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ethics

Ethics

The Business Of Ethics

Ethics

I have recently been thinking about a question I saw on the Charted Management Institute’s website, which was: “Have you ever been asked to do something at work that you felt was unethical?”
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Unethical Behaviour: Group Favouritism

Here’s an interesting question to start your day.

What’s the difference between discrimination and favoritism?

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Ethics and the Economy

Today I want to address ethics one more time, and then we’ll give it a rest for a while. How you treat your employees is imperative, and how your employees regard you as an organisation is important as well. But have you ever given any thought to how your employees and organisation, together, treat the rest of the world as a whole?

Anyone not directly associated with your company should be treated with some level of respect. These people may include your actual clients, board members, brokers and suppliers, and even your competitors. This means making reasonable business decisions without succumbing to negative influence.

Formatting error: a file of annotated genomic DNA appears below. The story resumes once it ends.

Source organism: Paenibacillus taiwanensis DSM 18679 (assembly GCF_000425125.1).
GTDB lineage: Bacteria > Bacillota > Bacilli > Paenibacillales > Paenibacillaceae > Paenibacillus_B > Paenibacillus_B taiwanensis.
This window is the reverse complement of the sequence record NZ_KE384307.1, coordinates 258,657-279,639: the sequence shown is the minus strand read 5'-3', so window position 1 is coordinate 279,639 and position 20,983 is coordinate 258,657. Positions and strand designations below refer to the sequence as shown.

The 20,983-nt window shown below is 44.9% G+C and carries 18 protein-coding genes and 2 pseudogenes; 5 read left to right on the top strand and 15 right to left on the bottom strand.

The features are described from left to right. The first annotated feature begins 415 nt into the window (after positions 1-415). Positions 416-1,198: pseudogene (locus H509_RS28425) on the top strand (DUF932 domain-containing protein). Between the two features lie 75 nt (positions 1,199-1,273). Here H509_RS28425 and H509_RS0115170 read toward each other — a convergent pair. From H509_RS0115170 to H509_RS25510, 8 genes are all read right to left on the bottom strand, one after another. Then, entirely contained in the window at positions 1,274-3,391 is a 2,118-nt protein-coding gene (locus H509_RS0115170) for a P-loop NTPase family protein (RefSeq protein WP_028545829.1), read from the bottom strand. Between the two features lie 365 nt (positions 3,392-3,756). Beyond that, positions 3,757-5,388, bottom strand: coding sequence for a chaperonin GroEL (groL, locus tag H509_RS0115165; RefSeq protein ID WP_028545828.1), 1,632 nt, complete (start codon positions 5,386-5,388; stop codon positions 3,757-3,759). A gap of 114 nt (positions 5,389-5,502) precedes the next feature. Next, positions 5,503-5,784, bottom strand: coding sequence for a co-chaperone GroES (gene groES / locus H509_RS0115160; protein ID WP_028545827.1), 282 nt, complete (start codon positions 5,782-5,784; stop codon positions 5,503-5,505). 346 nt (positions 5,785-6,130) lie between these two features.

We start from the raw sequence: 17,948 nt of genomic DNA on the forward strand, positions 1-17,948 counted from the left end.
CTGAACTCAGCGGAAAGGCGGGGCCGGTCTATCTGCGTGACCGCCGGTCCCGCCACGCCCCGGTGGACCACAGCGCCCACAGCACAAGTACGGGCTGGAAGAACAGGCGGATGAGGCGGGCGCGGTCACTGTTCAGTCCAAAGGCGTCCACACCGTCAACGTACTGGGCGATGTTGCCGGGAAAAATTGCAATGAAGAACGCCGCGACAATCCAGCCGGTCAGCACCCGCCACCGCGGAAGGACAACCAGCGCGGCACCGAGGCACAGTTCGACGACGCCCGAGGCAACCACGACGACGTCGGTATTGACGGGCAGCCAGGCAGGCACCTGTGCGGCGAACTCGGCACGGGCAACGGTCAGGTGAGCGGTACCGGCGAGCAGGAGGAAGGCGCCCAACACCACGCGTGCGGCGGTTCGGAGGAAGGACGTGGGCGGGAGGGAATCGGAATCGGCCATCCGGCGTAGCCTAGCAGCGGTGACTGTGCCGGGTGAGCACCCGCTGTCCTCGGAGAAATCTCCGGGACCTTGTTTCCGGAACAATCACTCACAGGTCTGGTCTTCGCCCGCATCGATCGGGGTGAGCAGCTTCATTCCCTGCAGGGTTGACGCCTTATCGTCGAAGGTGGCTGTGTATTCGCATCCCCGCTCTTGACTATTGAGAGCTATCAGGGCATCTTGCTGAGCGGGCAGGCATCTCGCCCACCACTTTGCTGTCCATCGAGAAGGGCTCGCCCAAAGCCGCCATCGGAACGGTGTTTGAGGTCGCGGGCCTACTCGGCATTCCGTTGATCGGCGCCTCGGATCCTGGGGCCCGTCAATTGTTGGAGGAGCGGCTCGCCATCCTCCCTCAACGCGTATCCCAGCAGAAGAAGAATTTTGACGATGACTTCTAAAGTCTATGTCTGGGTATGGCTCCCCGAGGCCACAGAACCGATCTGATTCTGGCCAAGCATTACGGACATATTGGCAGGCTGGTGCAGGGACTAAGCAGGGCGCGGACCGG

Let’s look at an example. Perhaps you are the person within your organisation in charge of ordering supplies. You’ve asked two major widget suppliers to give their best quotes. Company A has quoted a very reasonable price. Company B has quoted a price that is a few pounds higher, and the sales representative, upon realizing you might have a better quote, calls and offers you two tickets to the ballet. Both companies have impeccable reputations and provide excellent customer service. It’s your anniversary weekend, and tickets to the ballet would be the perfect gift for your significant other.

Which company will you go with? Technically, Company A has provided you with the best price and will continue to do so in the future. While those ballet tickets may seem appealing, Company B is merely offering you a bribe. If you take those tickets, you may feel obligated to choose Company B even though they won’t be the best for your organisation in the long run. Choosing Company B solely because of the ballet tickets would be considered unethical.

Other examples of how unethical behavior impacts business within the economy include the high costs of pharmaceuticals due to “research,” the inability of financial institutions to report correct numbers to the public, and business in foreign countries regularly (and legally) operating on systems that thrive on bribes.

How you view the rest of the world will show in your work and customer service. Make sure that your new managers receive the coaching necessary to identify and deal with unethical situations. Working as ethically as possible will keep your company off of the front page of the newspapers.

Thanks again,

Sean

Sean McPheat

Managing Director

MTD Training   | Image courtesy of Big Stock Photo

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